When Big L predicted his own death
(Credit: Columbia)

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When Big L predicted his own death

Big L was a legendary New York lyricist and one of the only MCs representing Harlem during the 1990s. As part of the Bronx-based crew, Diggin’ In The Crates, alongside figures such as Fat Joe and Lord Finesse, Big L (real name Lamont Cole), the emcee appeared on the radar of East Coast hip-hop lovers. However, when the crew dissipated in the mid-’90s, Cole created his own Manhattan-based crew, Children Of The Corn. Comprised of Big L, Cam’Ron, Ma$e, Herb McGruff, and Bloodshed, the crew began to turn heads toward the end of the decade.

Cole formed the collective following the release of his debut album, Life Ov Da Poor & Dangerous which helped him gain some notoriety in his city. Recorded at Powerplay studios in Queens and released by Columbia Records, with acts such as the Wu-Tang Clan and Nas ruling the charts, Cole’s debut failed to enter the top 100 albums peaking at number 149 on the Billboard 200.

The album was primarily produced by his former crewmate Lord Finesse, who produced ‘The Message’ on Dr Dre’s 2001 album. He is known for his underground work and elusive nature in the world of hip-hop production. However, in 2010 he gave an interview to HipHopDX about Cole’s debut album. The beatmaker made a bold claim about Columbia Records and insinuated that Cole’s album sales were due to the label investing more time and money in Nas than Big L.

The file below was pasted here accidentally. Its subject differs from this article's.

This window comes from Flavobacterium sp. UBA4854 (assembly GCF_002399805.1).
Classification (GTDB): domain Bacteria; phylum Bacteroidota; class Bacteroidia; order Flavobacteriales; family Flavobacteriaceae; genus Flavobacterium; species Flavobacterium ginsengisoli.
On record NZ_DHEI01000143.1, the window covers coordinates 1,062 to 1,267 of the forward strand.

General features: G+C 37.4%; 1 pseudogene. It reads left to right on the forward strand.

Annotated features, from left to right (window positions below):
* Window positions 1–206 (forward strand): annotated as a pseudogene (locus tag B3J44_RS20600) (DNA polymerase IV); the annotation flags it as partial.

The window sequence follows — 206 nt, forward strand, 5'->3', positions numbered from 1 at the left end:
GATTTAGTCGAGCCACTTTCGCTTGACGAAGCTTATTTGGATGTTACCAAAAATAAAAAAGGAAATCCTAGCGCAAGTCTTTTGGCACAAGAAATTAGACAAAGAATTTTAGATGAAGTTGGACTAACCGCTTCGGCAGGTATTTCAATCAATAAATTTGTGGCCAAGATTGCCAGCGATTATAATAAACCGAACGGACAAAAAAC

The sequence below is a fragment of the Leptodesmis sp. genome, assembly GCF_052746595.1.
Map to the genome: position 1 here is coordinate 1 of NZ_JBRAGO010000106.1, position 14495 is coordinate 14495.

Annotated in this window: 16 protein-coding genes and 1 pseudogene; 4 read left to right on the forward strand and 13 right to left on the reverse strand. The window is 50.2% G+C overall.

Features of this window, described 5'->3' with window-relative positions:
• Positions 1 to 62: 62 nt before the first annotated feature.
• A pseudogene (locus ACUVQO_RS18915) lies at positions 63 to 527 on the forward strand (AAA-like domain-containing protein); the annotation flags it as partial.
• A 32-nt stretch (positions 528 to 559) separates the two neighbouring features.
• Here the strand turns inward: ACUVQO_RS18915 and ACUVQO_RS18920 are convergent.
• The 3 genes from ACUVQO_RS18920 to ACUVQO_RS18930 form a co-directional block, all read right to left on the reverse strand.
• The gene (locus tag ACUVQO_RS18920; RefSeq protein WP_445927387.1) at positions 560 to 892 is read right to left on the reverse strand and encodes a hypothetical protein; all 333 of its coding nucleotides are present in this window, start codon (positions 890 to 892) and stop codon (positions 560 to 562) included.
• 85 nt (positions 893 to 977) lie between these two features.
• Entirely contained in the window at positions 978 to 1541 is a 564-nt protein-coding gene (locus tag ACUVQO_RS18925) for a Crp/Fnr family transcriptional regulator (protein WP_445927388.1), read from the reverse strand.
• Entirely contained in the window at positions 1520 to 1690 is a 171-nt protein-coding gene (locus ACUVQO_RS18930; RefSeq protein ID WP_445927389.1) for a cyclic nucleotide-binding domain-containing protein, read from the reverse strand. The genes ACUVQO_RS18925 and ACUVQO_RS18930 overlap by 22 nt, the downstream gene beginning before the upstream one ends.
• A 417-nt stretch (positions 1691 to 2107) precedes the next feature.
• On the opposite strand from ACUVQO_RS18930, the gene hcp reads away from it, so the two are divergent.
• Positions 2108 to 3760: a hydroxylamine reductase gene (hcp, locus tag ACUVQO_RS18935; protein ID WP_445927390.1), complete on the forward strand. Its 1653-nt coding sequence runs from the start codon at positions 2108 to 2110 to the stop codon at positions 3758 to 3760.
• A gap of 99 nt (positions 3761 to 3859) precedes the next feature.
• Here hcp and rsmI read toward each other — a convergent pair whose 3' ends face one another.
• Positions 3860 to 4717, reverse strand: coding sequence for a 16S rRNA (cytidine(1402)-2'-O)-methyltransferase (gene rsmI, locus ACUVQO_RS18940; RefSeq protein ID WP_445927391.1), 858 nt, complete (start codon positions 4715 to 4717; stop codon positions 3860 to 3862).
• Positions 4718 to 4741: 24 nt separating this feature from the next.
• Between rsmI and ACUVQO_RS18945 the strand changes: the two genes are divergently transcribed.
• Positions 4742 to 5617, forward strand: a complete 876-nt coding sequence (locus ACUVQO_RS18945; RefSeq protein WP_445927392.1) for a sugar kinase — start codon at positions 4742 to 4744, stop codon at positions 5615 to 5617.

Elaborating, he explained, “What took away from the lustre of Big L’s album was when [Columbia] finished up the Nas album, Illmatic, and he had [production from] Pete [Rock] and Large Professor and [DJ] Premier and Q-Tip. They had some of the top producers in the game on his album… So they felt [like], “Okay, we gonna go with this now!” And [Columbia] kinda liked slept on [Lifestylez Ov Da Poor & Dangerous]. This is what I personally feel anyway.”

Following his debut album, both Cole and Finesse moved from Columbia Records to Rawkus Records. On this label, Cole would work on his sophomore album, The Big Picture, alongside his producer. Set for release in 1999, the pair worked tirelessly to ensure the project debuted within the top 100. However, in 1999, Cole was murdered in a drive-by shooting.

But, strangely, Cole predicted his own death prior to his death in the song, ‘Casualties Of A Dice Game’ during which he raps, “I watched all of them, run for they share / And all I can do was stare / I got weak and fell on my rear / Now I can hear the sirens, that means here comes the Jakes / But it’s too late, I’m knockin’ on the pearly gates.” You can hear the ill-fated prediction in the video below.